When wandering through the parks and gardens around Kirkland and the whole Seattle area, you will likely see these plants in the early spring onward, if you know what to look for. Maybe you are fortunate enough to have them growing in your own yard or garden. Make sure to properly identify the plants, find a relatively clean patch and rinse the plants well before eating fresh/raw if they’re not from your own garden. With Nettle (aka Stinging Nettle), you’ll need to use gloves to harvest.
Chickweed – the whole upper parts are used of this low-growing plant that loves moist, cool weather. High in minerals like iron and calcium, chickweed is also high in purifying chlorophyll. Chop and add to salads, juice it, or make a long infusion by soaking in cold water for 4-8 hours and drinking as a tea. Topically, this plant is a soothing, anti-inflammatory, and antipruretic (anti-itch) skin herb. It can be applied as cooling poultice, or infused in oil (such as olive oil) and applied or made into a salve. Internally, the fresh plant tincture can help with water retention and weight loss as the minerals and chlorophyll can help with boosting metabolism.
Cleavers – the upper parts are used before flowering of this sprawling, sticky plant with its unique whorled leaf pattern. This plant is mineral rich, high in chlorophyll, and acts as a diuretic (increases urinary flow through the kidneys) and lymphagogue (helps move lymphatic fluid). This makes it a great spring tonic, good for skin and kidney health, and for supporting the lymphatic system and lessening water retention.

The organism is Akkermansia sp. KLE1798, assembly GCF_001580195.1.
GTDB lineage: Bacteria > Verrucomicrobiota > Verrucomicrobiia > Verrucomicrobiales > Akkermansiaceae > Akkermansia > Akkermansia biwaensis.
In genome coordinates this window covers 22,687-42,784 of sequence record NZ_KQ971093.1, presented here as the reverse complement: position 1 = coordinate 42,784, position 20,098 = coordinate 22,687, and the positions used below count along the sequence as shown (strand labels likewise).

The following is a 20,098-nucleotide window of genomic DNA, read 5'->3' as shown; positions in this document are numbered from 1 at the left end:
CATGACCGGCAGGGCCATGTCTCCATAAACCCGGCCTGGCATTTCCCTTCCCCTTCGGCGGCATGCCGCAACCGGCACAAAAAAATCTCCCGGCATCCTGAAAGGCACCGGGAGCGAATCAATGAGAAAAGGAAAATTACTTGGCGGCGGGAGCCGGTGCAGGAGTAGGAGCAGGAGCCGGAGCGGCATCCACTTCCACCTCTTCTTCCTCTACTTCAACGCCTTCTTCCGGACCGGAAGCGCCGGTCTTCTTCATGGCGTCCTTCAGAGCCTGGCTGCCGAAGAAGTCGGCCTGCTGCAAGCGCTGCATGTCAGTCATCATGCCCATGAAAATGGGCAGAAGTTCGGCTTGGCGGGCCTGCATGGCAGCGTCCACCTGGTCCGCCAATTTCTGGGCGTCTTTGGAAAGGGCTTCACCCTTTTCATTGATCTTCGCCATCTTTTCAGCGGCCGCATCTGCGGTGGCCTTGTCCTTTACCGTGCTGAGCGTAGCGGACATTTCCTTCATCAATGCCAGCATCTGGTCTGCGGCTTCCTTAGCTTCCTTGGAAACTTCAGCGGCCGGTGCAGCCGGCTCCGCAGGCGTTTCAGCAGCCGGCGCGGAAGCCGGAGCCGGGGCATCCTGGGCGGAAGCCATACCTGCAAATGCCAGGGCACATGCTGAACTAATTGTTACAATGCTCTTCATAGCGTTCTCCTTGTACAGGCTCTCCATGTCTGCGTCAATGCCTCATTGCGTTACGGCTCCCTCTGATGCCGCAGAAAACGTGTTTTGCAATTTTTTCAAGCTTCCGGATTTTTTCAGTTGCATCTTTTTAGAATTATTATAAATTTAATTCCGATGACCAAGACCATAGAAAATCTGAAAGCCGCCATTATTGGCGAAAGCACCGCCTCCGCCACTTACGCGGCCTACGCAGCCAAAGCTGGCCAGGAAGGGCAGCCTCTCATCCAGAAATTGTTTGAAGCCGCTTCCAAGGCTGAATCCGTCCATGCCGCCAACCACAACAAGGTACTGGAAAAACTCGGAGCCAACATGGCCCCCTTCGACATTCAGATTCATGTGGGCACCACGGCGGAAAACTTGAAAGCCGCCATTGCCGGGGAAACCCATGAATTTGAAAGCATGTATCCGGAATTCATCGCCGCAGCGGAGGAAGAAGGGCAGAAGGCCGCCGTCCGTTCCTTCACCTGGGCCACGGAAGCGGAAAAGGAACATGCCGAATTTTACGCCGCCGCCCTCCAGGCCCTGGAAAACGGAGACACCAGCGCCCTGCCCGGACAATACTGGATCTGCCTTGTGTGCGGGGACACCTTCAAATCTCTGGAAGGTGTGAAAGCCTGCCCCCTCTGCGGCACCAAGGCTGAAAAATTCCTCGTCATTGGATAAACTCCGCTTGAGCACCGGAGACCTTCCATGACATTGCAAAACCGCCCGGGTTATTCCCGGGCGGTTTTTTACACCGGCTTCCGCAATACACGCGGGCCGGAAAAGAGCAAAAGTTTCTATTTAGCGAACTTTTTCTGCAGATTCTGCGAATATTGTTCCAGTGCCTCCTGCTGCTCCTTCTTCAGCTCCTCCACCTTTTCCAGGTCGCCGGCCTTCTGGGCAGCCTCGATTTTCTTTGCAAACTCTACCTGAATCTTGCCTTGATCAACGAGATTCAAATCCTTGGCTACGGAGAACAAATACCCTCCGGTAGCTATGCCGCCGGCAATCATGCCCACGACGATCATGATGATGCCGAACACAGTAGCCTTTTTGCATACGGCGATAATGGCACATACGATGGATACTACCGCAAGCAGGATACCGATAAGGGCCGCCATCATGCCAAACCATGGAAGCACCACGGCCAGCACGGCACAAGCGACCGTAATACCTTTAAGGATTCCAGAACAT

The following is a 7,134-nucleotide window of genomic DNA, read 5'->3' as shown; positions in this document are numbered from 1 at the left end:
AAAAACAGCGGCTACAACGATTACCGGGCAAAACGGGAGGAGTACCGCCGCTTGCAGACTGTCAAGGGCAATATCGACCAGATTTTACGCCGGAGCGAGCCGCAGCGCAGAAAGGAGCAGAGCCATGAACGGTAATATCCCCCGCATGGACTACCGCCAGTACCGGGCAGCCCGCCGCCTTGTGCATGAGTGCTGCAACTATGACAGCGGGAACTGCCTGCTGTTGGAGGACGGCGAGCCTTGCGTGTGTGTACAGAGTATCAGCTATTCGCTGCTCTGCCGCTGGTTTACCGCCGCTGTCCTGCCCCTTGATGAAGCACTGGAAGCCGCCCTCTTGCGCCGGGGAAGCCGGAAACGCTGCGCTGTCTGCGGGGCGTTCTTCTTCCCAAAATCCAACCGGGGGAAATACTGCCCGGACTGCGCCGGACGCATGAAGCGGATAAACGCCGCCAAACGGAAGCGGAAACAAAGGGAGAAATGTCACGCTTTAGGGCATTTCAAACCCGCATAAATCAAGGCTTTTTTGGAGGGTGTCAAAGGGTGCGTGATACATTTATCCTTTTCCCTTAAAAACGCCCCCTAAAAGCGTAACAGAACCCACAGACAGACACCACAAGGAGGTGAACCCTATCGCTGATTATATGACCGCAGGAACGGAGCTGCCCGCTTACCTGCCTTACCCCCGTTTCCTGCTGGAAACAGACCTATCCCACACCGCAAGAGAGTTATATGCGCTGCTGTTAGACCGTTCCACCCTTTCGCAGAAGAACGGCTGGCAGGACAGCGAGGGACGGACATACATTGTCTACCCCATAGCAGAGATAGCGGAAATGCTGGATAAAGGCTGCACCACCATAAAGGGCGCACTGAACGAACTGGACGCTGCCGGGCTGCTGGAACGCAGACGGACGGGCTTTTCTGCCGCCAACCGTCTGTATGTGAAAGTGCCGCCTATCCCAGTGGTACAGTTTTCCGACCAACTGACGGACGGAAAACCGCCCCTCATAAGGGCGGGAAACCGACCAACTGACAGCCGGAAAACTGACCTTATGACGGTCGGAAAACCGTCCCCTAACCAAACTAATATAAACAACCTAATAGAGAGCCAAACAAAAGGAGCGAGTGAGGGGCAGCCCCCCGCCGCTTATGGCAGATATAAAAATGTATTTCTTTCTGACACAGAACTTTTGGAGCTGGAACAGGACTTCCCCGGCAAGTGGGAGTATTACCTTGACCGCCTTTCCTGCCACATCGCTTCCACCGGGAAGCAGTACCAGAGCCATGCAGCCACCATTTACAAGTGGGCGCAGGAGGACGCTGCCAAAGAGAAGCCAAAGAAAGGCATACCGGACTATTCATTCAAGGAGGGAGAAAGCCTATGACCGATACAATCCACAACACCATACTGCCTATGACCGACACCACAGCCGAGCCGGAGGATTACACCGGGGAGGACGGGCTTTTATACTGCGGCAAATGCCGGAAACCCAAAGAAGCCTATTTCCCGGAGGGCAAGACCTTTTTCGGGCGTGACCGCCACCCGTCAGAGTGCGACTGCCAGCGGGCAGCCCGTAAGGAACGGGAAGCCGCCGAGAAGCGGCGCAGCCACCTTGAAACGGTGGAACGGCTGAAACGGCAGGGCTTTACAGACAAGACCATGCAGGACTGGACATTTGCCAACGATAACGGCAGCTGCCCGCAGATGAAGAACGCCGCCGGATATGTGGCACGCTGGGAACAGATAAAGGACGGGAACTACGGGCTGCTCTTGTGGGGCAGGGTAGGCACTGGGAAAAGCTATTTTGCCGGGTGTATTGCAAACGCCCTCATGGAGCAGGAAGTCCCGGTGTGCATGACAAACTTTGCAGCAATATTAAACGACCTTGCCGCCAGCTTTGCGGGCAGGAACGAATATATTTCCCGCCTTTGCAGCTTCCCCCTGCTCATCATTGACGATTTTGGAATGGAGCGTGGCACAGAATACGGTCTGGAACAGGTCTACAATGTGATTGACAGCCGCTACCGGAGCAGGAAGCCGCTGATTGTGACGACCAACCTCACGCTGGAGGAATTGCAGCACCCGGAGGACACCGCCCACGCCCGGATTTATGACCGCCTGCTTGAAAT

Dandelion leaf – The young leaves are used in the spring as a great spring tonic. They are bitter in taste and are a classic liver tonic and detoxifier, as well as a bitter digestive tonic to stimulate the flow of digestive juices. The leaves are also a strong diuretic, helping to move fluid through the kidneys and reduce water retention and swelling. The leaves are great eaten fresh in the spring in salads and are high in potassium among other minerals, so doesn’t deplete the body of this important mineral when used as a diuretic.
Nettle leaf – Urtica dioica, commonly called nettle or stinging nettle grows naturally in the Pacific Northwest. The leaves and stem are covered in tiny hairs that contain formic acid, which is irritating to the skin if touched. This uncomfortable property dissipates when the plant is dried and crushed, and disappears when cooked. The leaf is high in minerals like iron, calcium, and magnesium, as well as chlorophyll. The leaf is most commonly used, but the root and seed both have medicinal properties. The leaf helps reduce allergy symptoms by lowering histamine release, so is great to consume this time of year. I like to recommend its consumption as an herbal tea, ideally made into a long infusion by steeping cold or hot for 4-8 hours. It can also be added to food or smoothies as a powder. When harvested fresh, it can be added to any cooked dish that calls for spinach or other leafy green.